Lost to History: H.W. Ross

Forest and Stream supposedly had evidence of Ross' giant bass, but when the magazine merged with Field & Stream in 1930 and began publishing a list of world records, Ross was forgotten or ignored.

Forest and Stream supposedly had evidence of Ross’ giant bass, but when the magazine merged with Field & Stream in 1930 and began publishing a list of world records, Ross was forgotten or ignored.

[Editor’s Note: Today we have a great piece for you by Ken Duke on a fish that time and a number of people have forgotten. It was a fish mentioned only briefly one time in James A. Henshall’s book More About the Black Bass, published in 1889. The fish of interest was supposedly caught by an H. W. Ross and weighed in at 23-1/8 pounds a weight that would still be the record. Ken Duke, in his usual fashion, disects what we know of this fish and the man, and brings up more questions than answers. We think you’ll enjoy this very early history of record-class bass.]

“Mr. H.W. Ross, when in Florida, caught, in a ‘clear, deep, lily-bound lake,’ near Altoona, in that state, a large-mouthed Black Bass which, he states, weighed twenty-three and one-eighth pounds, and measured, from tip of nose to tip of tail, thirty-seven and one-half inches, and in girth, twenty-nine and one-half inches. The head of this fish was sent to the office of ‘Forest and Stream,’ in New York, and its dimensions were given by the editor as follows: ‘Its maxillary bone measures four and three-fourths inches; the head is seven and one-half inches from the tip of the upper jaw to the end of the opercle, and the lower jaw projects one inch. The greatest girth of the head is sixteen and one-half inches.”

That passage is from James A. Henshall’s More About the Black Bass, his 1889 sequel to Book of the Black Bass (1881). It is the only reference I’ve seen to H.W. Ross or that fish. [Read more…]

Why Perry? – Part Two

Fritz Friebel held the world record for largemouth bass from 1923 through 1933, if you go by the old records kept by Field and Stream. His fish weighed 20-pounds 2-ounces and was taken from Big Fish Lake in Florida. Photo courtesy of Ken Duke.

Fritz Friebel held the world record for largemouth bass from 1923 through 1933, if you go by the old records kept by Field and Stream. His fish weighed 20-pounds 2-ounces and was taken from Big Fish Lake in Florida. Photo courtesy of Ken Duke.

[Editor’s note: This is Part Two of a two-part series on an analysis of the world record largemouth bass. In the first part, Ken Duke looked into the George Perry record and brought up the fact there had been a larger fish caught, weighed and analyzed in the late 1800s. In this part, Ken looks into another two fish that had been placed in world record status, one in 1923 and another in 1933 — the later a year after Perry caught what eventually became the recognized world record. To read Part One, click here.]

The Friebel Bass

While not exactly a contender for world record status once Perry’s catch was certified, Fritz Friebel’s 20 pound, 2 ounce largemouth from Big Fish Lake in Florida on or about May 19, 1923 is important to the record story because it helped set the stage for Perry and established that records have the potential to deliver publicity. [Read more…]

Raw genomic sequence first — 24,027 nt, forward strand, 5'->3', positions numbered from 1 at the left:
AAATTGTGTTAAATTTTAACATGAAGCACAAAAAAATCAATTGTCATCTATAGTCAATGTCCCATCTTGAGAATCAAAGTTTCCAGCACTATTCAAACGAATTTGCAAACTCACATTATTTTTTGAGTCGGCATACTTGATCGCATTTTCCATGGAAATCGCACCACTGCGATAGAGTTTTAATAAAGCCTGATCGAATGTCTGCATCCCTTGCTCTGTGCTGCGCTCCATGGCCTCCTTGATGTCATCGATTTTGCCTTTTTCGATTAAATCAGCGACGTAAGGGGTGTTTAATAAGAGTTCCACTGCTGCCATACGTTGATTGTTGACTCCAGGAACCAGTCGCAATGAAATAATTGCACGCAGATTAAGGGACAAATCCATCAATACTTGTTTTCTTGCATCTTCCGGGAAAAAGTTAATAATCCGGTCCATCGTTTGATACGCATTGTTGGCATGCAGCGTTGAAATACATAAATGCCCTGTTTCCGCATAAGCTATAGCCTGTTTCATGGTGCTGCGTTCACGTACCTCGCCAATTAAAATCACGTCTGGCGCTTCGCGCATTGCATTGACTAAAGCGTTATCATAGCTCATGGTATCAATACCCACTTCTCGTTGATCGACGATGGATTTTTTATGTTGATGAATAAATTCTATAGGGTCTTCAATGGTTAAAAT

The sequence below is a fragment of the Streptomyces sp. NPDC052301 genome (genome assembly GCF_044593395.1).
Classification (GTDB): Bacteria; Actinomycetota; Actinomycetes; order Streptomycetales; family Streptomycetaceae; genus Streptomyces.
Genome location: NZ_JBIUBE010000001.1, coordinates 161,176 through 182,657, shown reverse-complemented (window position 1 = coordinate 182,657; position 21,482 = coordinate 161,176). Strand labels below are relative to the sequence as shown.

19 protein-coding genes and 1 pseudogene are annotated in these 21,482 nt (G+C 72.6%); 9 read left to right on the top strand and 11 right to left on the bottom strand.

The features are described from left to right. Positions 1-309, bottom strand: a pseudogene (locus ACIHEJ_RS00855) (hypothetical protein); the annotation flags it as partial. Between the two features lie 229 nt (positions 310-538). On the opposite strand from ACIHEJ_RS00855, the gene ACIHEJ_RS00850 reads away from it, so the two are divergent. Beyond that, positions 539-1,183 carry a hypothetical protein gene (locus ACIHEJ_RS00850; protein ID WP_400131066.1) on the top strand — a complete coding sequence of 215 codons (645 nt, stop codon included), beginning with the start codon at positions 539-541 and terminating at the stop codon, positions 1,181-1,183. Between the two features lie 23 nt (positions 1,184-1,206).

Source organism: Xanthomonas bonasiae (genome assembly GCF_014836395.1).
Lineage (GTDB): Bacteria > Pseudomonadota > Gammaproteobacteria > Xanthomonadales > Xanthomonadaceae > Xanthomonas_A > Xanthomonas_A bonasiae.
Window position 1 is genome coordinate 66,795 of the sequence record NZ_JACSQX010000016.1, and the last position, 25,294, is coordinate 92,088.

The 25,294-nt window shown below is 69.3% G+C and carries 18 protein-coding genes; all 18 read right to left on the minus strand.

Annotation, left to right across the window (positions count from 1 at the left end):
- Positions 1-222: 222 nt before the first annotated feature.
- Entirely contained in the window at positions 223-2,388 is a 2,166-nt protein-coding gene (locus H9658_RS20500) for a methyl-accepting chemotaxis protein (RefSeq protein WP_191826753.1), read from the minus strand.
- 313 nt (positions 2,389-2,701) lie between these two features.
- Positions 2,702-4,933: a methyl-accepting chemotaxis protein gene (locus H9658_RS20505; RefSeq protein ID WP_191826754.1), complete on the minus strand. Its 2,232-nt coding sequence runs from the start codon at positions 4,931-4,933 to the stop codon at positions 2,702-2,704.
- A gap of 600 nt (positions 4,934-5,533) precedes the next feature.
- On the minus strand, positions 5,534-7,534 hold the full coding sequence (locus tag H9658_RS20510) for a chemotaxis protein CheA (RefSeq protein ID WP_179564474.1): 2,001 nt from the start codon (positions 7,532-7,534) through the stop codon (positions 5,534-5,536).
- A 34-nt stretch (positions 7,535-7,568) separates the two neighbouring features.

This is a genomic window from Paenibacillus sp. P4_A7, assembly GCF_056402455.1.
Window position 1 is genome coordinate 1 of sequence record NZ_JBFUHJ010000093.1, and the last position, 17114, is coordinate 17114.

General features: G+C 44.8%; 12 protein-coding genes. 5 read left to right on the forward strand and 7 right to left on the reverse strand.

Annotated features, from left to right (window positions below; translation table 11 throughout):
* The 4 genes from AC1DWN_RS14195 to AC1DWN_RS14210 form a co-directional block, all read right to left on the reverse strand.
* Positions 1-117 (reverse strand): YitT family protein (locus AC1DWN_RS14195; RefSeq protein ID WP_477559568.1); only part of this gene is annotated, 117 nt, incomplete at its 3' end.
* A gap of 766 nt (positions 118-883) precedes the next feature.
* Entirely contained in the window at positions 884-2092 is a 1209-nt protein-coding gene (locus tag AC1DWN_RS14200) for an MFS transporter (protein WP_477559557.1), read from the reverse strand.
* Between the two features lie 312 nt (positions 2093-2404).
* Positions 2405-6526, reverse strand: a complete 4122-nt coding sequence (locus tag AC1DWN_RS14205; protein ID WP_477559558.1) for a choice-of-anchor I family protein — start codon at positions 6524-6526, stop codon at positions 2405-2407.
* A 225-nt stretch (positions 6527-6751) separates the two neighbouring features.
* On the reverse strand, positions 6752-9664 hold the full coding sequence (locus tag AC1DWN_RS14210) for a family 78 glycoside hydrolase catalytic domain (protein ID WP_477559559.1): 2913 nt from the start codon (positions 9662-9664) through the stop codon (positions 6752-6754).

Why Perry? – Part One

Although this isn't a picture of George Perry and his world record bass, it is a fish he submitted to Field and Stream for their annual contest in 1936. The fish was "reported" to be 13 pounds and Perry won the contest that year in the Black-Bass category. Using your judgement, do you feel this fish weighed anywhere close to 13 pounds or was it a typo - maybe 3 pounds? Photo courtesy of Ken Duke.

Although this isn’t a picture of George Perry and his world record bass, it is a fish he submitted to Field and Stream for their annual contest in 1934. The fish was “reported” to be 13-pounds 14 ounces and Perry won the contest that year in the Black-Bass category. Using your judgement, do you feel this fish weighed anywhere close to 13 pounds or was it a typo – maybe 3 pounds? Photo courtesy of Ken Duke.

[Editor’s note: The following is a two-part analysis of the history of the world record largemouth done by former Bassmaster Magazine editor and veritable bass fishing historian, Ken Duke. We welcome the piece with open arms as Ken is one of, if not the foremost authority on bass fishing and its long storied history. We thank Ken for this well thought out piece – one that uncovers a lot of questions that may have never been asked before.]

If you’re a bass angler and a history buff, you know the story of George Perry’s world record largemouth bass. You know that Perry caught his giant bass in 1932, and that he held the top spot in the record books until his mark was “tied” by Japan’s Manabu Kurita in 2009. You know that 22 pounds, 4 ounces is a magic number in our sport.

But did you know that the number might just as easily have been 23-2 or 24-0? Did you know that instead of chasing George Perry, we very nearly chased H.W. Ross or George J. Nicholls?

It’s easiest to start this story in the middle — in South Georgia during the depths of the Great Depression. [Read more…]